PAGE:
Around midday, they came across a terrible sight! Lying on the path in front of them was a man, half-conscious, and covered in blood. He was sprawled out on his back with his head against a tree. “Help me…” he gasped weakly, “help…me…”
Qord leapt from the saddle with a speed be-lying his age and rushed to the man’s side. “Ne’on, bring the potions, quickly!” Easing the man’s head down to the ground, he gently probed the man’s body for the wound, or wounds, robbing the man of his life.
Just as Ne’on arrived with the potions, the blood soaked man raised his arm and pointed behind them. “There…” There was the sound of people crashing through the brush and a dull thUNK! as an arrow struck the man in his chest! He twitched once, and stopped. Ne’on stood still, afraid to move.
“Turn around slowly, both of you. And step away from that man. Very good,” he added, as Ne’on and Qord obeyed. “What have they got, Red?”
“Very nice purses, Mackie!” The man they had stopped to help – the one with an arrow in his chest! – stood up and walked toward “Mackie”, presumably the leader of the rogues. “Must be on their way to Magnus for Melrin, by the look of them. Well, now, they just ensured us a very nice holiday!” The band of men, seven of them all told, laughed heartily as Red withdrew the arrow from a wooden board hidden under his leather jerkin. “Next time, Mackie, use a little less force on the bow, eh? The arrow tip nipped me a bit.”
Ne’on’s mind was racing. Qord’s life and his were worthless to the thieves, and they knew it. If anything ws to be done, it would have to be now; but, he didn’t know what to do! His stomach knotted and his limbs grew unsteady. His pulse beat loudly in his ears, and he began to panic.
“Hold, Ne’on.” Once again, the voice spoke to him. “These paltry ruffians cannot harm you. With a single thought, their crude weapons cannot touch you. And with a single motion, your enemies will flee before you.”
“Who are you?” Ne’on called out, no longer aware of his surroundings.
The voice was not the one who answered, though. “Just simple travellers on our way to Magnus!” Red’s answer brought out more jeers and laughter from the thieves. “Yeah! Collecting charity from the good people in these parts for our favourite cause: us! Ha-ha-ha-ha-ha!” The band was quite pleased with itself and the fun it was having, but Ne’on was oblivious to them all.
‘Who are you?’ he thought, this time.
“A part of you that wishes to survive. Now,” it continued, “protect yourself.”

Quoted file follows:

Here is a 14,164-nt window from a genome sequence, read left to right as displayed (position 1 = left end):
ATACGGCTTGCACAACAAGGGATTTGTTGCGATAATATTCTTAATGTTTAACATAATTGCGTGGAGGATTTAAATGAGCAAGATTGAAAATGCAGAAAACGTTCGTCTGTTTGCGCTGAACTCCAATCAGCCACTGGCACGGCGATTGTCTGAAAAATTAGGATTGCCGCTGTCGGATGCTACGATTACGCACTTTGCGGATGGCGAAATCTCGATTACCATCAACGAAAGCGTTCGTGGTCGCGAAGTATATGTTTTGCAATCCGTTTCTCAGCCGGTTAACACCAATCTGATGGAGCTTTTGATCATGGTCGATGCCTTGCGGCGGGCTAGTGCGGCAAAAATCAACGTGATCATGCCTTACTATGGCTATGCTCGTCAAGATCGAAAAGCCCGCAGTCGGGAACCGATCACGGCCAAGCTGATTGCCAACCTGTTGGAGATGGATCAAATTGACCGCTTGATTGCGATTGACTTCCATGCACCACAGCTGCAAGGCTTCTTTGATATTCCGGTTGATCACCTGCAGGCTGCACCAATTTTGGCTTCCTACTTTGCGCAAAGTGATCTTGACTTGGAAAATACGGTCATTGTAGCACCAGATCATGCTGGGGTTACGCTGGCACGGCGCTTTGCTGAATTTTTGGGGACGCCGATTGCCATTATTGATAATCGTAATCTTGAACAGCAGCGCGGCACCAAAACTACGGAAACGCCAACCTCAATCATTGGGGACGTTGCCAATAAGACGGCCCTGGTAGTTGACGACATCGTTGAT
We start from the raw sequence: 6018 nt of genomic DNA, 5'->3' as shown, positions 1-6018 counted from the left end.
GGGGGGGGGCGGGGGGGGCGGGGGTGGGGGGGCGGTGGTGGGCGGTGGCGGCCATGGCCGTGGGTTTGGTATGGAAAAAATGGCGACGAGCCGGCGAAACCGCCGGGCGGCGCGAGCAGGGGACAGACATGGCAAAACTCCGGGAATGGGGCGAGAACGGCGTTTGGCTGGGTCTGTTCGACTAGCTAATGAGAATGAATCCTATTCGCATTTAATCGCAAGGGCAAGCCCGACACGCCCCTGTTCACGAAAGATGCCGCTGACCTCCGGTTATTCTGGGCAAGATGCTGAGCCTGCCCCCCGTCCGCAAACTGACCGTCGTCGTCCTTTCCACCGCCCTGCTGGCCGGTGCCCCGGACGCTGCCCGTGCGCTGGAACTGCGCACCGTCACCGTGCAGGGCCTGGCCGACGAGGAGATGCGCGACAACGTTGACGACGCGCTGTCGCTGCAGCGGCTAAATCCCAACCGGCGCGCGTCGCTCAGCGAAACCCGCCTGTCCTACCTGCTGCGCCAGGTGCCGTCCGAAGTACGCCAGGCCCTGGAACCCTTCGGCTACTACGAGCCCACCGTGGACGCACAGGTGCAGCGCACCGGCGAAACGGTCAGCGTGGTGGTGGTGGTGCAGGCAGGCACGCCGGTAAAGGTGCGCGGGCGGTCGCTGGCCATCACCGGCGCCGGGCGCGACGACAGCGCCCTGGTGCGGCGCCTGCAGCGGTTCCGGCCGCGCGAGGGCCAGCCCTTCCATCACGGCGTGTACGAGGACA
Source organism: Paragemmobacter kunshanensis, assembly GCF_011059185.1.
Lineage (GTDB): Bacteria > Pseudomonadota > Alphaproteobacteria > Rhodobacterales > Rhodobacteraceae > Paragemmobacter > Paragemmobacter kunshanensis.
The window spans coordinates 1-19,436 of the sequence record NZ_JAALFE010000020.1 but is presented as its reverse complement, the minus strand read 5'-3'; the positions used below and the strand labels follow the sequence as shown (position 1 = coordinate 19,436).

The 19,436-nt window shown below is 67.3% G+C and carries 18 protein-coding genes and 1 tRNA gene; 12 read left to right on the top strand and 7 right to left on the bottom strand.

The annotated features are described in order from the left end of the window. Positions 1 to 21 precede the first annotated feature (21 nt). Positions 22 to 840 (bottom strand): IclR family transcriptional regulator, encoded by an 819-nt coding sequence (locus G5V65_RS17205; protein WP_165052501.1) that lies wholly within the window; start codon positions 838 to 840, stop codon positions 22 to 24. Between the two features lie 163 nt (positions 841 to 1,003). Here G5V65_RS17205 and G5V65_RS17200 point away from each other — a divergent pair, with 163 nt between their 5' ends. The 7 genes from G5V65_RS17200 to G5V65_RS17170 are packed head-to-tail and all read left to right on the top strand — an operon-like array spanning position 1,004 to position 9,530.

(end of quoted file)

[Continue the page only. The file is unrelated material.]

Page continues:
Ne’on closed his eyes. Mystical symbols danced across his mind as the low hum of his voice summoned the magic within him.
“Hey! What’s he doin’?” Red called attention to Ne’on and the whole party sobered. “You idiots!” he cried. “He’s a freakin’ wizard! He’ll kill us all! Shoot him!” In less than two seconds, six arrows were nocked and loosed. Too late. Ne’on’s spell was finished and the arrows deflected off him.
“Now, make them run.”
More symbols appeared as he traced runes in the air. His incantation finished the spell. Suddenly, a wall of fire burst forth between the rogues and the mages! Smoke rose in the air, and twigs crackled as they burn.
“Gods! He’s gonna burn us ta death! Let’s get out a here!” The men dropped money, weapons, and packs in their desperate scramble to flee the burning woods. “There,” spoke the voice, and a lightening bolt struck out of the clear blue sky.
“And there.” More than one of the thieves would be cleaning their britches this day as the last bolt struck Mackie and he fell to the ground. It would be a long time before they returned to this area.
The wall of fire dispersed as quickly as it appeared. The electrically charred ground of the forest floor vanished, leaving the soil marred only by the panicked scamperings of frightened men. Mackie lay on the ground, unconscious.
“Well done,” praised Qord as he went to collect their belongings. “I almost believed you cast those spells for real! If it weren’t for this scoundrel’s breathing I might not have been able to tell the difference. You amaze me more and more, Ne’on. You’ll be a great mage, one day – you’re already a respectable illusionist!”